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Subject:RE: Question of the Day From:"James Barrow" <vrfour -at- verizon -dot- net> To:<techwr-l -at- lists -dot- techwr-l -dot- com> Date:Thu, 16 Nov 2006 13:50:29 -0800
>Lori Olcott wrote:
>>Jim Barrow said:
>>Okay, so a recruiter asks me if I have any travel plans and that's okay,
>>but it's not okay to ask any question related to child birth or time off
>>for child birth?
>Travel plans and maternity leave are actually very different things with
>very different expectations attached.
Not really. What I'm focusing on is the 'time off' aspect. To avoid a
brouhaha like last time, let's assume the following:
* 1 year contract position
* Go live date is eight months from today
* The potential employee are not *asked* about pregnancy, but rather she
offers that information on her own.
In scenario #1, a male candidate is asked if he has any upcoming travel
plans. He answers yes, he's taking a two-week cruise nine months from
today. So the interviewer decides that since he needs someone on-site,
every day, for the next year, he cannot hire this candidate.
Scenario #2 (same job position): A female candidate says - after all of the
formal interview questions - "This job will really help since my husband and
I are expecting a baby in eight months". The interviewer decides that since
he needs someone on-site, every day, for the next year, she would not work
out, but he cannot deny this person based on this.?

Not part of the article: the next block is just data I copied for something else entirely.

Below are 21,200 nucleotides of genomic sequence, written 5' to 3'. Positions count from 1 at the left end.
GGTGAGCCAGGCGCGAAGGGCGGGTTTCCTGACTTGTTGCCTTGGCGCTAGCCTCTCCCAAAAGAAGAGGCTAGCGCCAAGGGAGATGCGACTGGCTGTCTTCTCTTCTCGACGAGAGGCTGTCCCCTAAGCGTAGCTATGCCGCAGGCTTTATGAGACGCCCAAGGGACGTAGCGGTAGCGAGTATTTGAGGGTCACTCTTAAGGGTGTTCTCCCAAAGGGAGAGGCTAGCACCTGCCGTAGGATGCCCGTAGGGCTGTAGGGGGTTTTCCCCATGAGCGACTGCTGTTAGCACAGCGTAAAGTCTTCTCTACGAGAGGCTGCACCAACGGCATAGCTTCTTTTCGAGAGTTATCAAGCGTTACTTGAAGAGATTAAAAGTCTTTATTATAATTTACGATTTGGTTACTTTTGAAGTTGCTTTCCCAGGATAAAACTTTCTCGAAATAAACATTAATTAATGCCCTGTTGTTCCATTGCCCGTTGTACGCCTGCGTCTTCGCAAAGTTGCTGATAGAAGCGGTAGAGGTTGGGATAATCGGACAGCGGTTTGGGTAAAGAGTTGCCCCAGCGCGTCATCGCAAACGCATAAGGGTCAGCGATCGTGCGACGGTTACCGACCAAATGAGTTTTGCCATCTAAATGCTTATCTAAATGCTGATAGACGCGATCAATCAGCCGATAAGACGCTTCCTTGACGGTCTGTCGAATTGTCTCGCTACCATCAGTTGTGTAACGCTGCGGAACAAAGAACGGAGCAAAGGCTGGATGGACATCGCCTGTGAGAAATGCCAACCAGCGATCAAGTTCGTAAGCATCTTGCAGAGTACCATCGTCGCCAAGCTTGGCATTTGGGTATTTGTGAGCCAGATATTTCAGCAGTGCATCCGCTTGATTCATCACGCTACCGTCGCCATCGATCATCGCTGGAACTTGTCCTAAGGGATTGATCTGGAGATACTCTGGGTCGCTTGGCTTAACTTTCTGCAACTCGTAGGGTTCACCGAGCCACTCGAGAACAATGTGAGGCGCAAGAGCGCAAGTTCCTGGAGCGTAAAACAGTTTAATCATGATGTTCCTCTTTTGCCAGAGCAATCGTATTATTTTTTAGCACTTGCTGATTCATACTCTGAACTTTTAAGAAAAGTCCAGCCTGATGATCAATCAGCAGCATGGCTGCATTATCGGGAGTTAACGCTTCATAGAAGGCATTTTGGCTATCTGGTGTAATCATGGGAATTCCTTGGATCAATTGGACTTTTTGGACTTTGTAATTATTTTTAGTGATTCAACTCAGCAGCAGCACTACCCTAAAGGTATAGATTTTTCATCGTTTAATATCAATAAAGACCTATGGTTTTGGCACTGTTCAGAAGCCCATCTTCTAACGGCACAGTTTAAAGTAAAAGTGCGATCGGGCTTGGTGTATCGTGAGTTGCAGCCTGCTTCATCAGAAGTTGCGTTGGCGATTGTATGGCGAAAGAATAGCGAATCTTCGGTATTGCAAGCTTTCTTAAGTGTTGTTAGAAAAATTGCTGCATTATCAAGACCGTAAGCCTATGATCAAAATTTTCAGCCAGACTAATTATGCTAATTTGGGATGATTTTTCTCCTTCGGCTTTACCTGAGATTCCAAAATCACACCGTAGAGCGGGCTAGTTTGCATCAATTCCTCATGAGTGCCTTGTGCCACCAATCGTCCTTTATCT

>If a potential employer knows about travel plans, they can expect you to
>be gone 1-2 weeks. However, maternity leave can be anywhere from 1-3
>months, plus all the newborn checkups and "Mom can't watch the baby today"
>and all the other joys of early parenthood. Not all these problems will
>crop up for every couple, but the expectation is there.
Precisely. This issue has always intrigued me because it sounds like a
double-standard. It sounds like an employer can pass over a candidate if,
for example, the candidate states that they need time off to watch the World
Series. But if a candidate for the same job states that they need 1-3
months off to have a baby, then the employer's hands are tied.
>As a result, there is a distinct chance that that an expectant mother may
>be turned down for a position simply because the employer doesn't want to
>deal with all the hassles they expect to see. That's why it's a prohibited
Understand, I have nothing against propagating the human race. But after
reading the list of prohibited questions, this one still makes me wonder.